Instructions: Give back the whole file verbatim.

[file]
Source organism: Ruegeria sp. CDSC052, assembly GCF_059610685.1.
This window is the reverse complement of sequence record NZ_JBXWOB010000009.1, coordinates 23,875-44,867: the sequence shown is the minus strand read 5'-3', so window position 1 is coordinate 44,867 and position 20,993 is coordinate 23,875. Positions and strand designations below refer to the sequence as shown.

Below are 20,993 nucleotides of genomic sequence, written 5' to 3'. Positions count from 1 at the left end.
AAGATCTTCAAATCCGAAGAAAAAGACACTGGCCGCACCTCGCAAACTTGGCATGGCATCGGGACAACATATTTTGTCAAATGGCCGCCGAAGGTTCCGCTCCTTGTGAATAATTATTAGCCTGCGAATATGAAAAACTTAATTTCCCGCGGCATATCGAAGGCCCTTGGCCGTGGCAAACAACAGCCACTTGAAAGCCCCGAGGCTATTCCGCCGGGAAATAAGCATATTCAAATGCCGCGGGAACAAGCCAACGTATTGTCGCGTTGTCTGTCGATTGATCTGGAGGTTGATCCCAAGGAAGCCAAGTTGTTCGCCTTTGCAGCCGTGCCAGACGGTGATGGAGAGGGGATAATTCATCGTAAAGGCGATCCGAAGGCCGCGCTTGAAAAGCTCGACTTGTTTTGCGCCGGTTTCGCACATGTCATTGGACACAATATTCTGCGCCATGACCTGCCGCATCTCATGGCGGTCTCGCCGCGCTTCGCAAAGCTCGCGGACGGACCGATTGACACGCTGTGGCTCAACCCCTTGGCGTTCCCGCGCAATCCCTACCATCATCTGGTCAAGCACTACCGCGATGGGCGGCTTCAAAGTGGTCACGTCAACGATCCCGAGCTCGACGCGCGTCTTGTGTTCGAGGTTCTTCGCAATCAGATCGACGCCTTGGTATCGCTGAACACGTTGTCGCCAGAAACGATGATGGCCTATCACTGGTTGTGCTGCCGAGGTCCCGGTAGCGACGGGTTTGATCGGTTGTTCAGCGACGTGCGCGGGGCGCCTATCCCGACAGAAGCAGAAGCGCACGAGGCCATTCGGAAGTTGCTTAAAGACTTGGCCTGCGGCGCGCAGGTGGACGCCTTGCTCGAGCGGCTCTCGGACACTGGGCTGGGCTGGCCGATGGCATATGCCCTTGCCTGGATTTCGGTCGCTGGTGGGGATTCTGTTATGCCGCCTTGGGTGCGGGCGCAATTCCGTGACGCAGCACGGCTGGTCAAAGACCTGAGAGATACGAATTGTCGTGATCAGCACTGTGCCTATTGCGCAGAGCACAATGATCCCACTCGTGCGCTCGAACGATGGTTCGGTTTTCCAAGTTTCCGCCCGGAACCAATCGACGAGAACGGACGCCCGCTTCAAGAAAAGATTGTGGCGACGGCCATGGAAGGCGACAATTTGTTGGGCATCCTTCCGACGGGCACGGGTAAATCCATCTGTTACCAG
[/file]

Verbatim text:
Source organism: Ruegeria sp. CDSC052, assembly GCF_059610685.1.
This window is the reverse complement of sequence record NZ_JBXWOB010000009.1, coordinates 23,875-44,867: the sequence shown is the minus strand read 5'-3', so window position 1 is coordinate 44,867 and position 20,993 is coordinate 23,875. Positions and strand designations below refer to the sequence as shown.

Below are 20,993 nucleotides of genomic sequence, written 5' to 3'. Positions count from 1 at the left end.
AAGATCTTCAAATCCGAAGAAAAAGACACTGGCCGCACCTCGCAAACTTGGCATGGCATCGGGACAACATATTTTGTCAAATGGCCGCCGAAGGTTCCGCTCCTTGTGAATAATTATTAGCCTGCGAATATGAAAAACTTAATTTCCCGCGGCATATCGAAGGCCCTTGGCCGTGGCAAACAACAGCCACTTGAAAGCCCCGAGGCTATTCCGCCGGGAAATAAGCATATTCAAATGCCGCGGGAACAAGCCAACGTATTGTCGCGTTGTCTGTCGATTGATCTGGAGGTTGATCCCAAGGAAGCCAAGTTGTTCGCCTTTGCAGCCGTGCCAGACGGTGATGGAGAGGGGATAATTCATCGTAAAGGCGATCCGAAGGCCGCGCTTGAAAAGCTCGACTTGTTTTGCGCCGGTTTCGCACATGTCATTGGACACAATATTCTGCGCCATGACCTGCCGCATCTCATGGCGGTCTCGCCGCGCTTCGCAAAGCTCGCGGACGGACCGATTGACACGCTGTGGCTCAACCCCTTGGCGTTCCCGCGCAATCCCTACCATCATCTGGTCAAGCACTACCGCGATGGGCGGCTTCAAAGTGGTCACGTCAACGATCCCGAGCTCGACGCGCGTCTTGTGTTCGAGGTTCTTCGCAATCAGATCGACGCCTTGGTATCGCTGAACACGTTGTCGCCAGAAACGATGATGGCCTATCACTGGTTGTGCTGCCGAGGTCCCGGTAGCGACGGGTTTGATCGGTTGTTCAGCGACGTGCGCGGGGCGCCTATCCCGACAGAAGCAGAAGCGCACGAGGCCATTCGGAAGTTGCTTAAAGACTTGGCCTGCGGCGCGCAGGTGGACGCCTTGCTCGAGCGGCTCTCGGACACTGGGCTGGGCTGGCCGATGGCATATGCCCTTGCCTGGATTTCGGTCGCTGGTGGGGATTCTGTTATGCCGCCTTGGGTGCGGGCGCAATTCCGTGACGCAGCACGGCTGGTCAAAGACCTGAGAGATACGAATTGTCGTGATCAGCACTGTGCCTATTGCGCAGAGCACAATGATCCCACTCGTGCGCTCGAACGATGGTTCGGTTTTCCAAGTTTCCGCCCGGAACCAATCGACGAGAACGGACGCCCGCTTCAAGAAAAGATTGTGGCGACGGCCATGGAAGGCGACAATTTGTTGGGCATCCTTCCGACGGGCACGGGTAAATCCATCTGTTACCAG